Rodolfo and Job submit that the trial court gravely erred in disregarding their defense of denial and in finding them guilty beyond reasonable doubt of the offense charged.[22]

The Court's Ruling

We find the appeal without merit.

Bare denials, without clear and convincing evidence to support them,[23] can not sway judgment. They are self-serving statements,[24] that are inherently weak and can easily be put forward.[25]

The rule is well-entrenched that as an appellate court, we will not disturb the findings of the trial court on credibility of witnesses as it was in a better position to appreciate the same. The rule is specially so given that there is no showing that the trial court plainly overlooked certain facts of substance or value, which, if considered, may affect the result of the case.[26]

Illegal recruitment has two essential elements: First, the offender has no valid license or authority required by law to enable him to lawfully engage in the recruitment and placement of workers. Second, the offender undertakes any activity within the meaning of "recruitment and placement" defined under Article 13 (b), or any prohibited practices enumerated under Article 34 of the Labor Code.[27]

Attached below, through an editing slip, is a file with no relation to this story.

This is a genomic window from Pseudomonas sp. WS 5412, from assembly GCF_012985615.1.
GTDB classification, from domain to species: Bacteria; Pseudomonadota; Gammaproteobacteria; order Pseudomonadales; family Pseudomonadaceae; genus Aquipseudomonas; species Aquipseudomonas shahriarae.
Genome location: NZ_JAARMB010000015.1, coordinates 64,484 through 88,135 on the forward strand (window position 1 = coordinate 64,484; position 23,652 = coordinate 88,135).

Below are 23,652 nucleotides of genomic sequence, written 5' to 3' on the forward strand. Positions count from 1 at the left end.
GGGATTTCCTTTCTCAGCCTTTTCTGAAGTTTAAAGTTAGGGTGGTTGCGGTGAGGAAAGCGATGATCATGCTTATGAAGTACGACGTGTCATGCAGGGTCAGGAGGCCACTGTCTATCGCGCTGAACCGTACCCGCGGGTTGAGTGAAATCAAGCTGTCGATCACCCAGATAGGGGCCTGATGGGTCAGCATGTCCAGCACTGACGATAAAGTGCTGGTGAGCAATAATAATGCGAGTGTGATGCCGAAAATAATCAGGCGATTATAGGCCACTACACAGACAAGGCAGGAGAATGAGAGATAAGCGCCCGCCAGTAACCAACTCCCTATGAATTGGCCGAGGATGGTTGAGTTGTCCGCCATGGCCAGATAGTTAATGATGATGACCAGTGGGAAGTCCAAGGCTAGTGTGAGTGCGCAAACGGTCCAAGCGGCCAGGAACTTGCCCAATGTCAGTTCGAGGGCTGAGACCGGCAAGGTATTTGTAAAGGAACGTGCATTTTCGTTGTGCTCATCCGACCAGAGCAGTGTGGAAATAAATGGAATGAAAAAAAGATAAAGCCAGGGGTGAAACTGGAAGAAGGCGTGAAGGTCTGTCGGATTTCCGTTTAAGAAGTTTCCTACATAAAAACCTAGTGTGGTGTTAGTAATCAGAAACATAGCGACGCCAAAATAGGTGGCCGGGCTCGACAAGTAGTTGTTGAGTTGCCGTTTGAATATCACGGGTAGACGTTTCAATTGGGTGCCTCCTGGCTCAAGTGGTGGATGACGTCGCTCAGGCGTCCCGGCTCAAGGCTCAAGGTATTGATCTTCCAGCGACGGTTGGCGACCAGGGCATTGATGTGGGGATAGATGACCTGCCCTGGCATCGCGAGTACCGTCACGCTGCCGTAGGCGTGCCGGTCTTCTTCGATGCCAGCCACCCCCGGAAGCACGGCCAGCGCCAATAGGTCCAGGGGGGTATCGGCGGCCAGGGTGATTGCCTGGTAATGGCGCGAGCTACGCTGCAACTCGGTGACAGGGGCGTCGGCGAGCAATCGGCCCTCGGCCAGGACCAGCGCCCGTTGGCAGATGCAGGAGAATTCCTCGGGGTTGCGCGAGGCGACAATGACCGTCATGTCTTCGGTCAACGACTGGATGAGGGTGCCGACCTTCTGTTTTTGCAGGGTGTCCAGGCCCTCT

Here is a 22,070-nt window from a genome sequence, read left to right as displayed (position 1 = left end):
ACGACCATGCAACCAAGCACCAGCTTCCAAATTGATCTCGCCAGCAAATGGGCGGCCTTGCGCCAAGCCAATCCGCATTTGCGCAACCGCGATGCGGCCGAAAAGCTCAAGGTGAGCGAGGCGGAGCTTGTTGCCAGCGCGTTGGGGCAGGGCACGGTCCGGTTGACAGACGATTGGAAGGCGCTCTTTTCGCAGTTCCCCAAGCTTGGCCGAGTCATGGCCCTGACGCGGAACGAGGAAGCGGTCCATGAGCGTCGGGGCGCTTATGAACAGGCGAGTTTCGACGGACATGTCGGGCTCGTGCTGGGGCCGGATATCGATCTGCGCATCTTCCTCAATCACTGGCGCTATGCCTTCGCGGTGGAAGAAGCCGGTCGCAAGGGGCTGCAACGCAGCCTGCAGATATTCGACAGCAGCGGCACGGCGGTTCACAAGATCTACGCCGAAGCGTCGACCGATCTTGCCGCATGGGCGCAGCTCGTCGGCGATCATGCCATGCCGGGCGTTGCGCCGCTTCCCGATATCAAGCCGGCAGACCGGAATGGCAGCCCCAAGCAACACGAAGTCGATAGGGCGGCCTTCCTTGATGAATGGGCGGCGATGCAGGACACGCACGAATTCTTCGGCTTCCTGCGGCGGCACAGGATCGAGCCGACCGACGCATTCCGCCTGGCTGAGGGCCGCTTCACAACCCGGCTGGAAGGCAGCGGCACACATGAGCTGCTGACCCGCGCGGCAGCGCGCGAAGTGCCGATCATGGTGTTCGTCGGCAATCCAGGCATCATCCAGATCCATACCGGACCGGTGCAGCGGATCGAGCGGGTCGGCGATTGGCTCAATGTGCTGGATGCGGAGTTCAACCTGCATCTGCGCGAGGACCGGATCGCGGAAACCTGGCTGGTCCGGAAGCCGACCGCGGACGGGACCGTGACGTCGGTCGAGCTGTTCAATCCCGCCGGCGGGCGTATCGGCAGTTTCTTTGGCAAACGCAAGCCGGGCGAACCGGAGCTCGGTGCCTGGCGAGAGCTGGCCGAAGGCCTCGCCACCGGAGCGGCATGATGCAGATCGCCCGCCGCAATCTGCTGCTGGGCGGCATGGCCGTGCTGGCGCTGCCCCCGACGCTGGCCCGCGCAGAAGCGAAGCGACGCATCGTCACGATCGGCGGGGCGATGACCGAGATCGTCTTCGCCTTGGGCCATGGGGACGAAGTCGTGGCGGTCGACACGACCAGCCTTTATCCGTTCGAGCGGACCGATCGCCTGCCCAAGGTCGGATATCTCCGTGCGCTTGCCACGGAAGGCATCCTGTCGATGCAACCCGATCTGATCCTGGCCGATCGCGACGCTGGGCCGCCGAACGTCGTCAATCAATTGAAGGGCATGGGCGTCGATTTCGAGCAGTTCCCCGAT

Recruitment and Placement

A "nonlicensee or nonholder of authority" means any person, corporation or entity without a valid license or authority to engage in recruitment or placement from the Secretary of Labor, or whose license or authority has been suspended, revoked or cancelled by the Philippine Overseas Employment Administration or the Secretary of Labor.[28] Under Article 13(b) of the Labor Code, "recruitment and placement" refer to:
"...any act of canvassing, enlisting, contracting, transporting, utilizing, hiring or procuring workers, and includes referrals, contract services, promising or advertising for employment, locally or abroad, whether for profit or not: Provided, that any person or entity which in any manner, offers or promises for a fee employment to two or more persons shall be deemed engaged in recruitment and placement."
From the evidence adduced, accused-appellants committed acts of recruitment and placement, such as promises to the complainants of profitable employment abroad and acceptance of placement fees. Accused-appellants gave the impression that they had the power to send the complainants to Taiwan for employment.[29]

With the certification from the Department of Labor and Employment stating that RNTCGS was not authorized to recruit workers for overseas employment,[30] and promises by the accused of employment abroad for complainants on payment of placements fees, the conclusion is inescapable that accused are liable for illegal recruitment.[31]

Economic Sabotage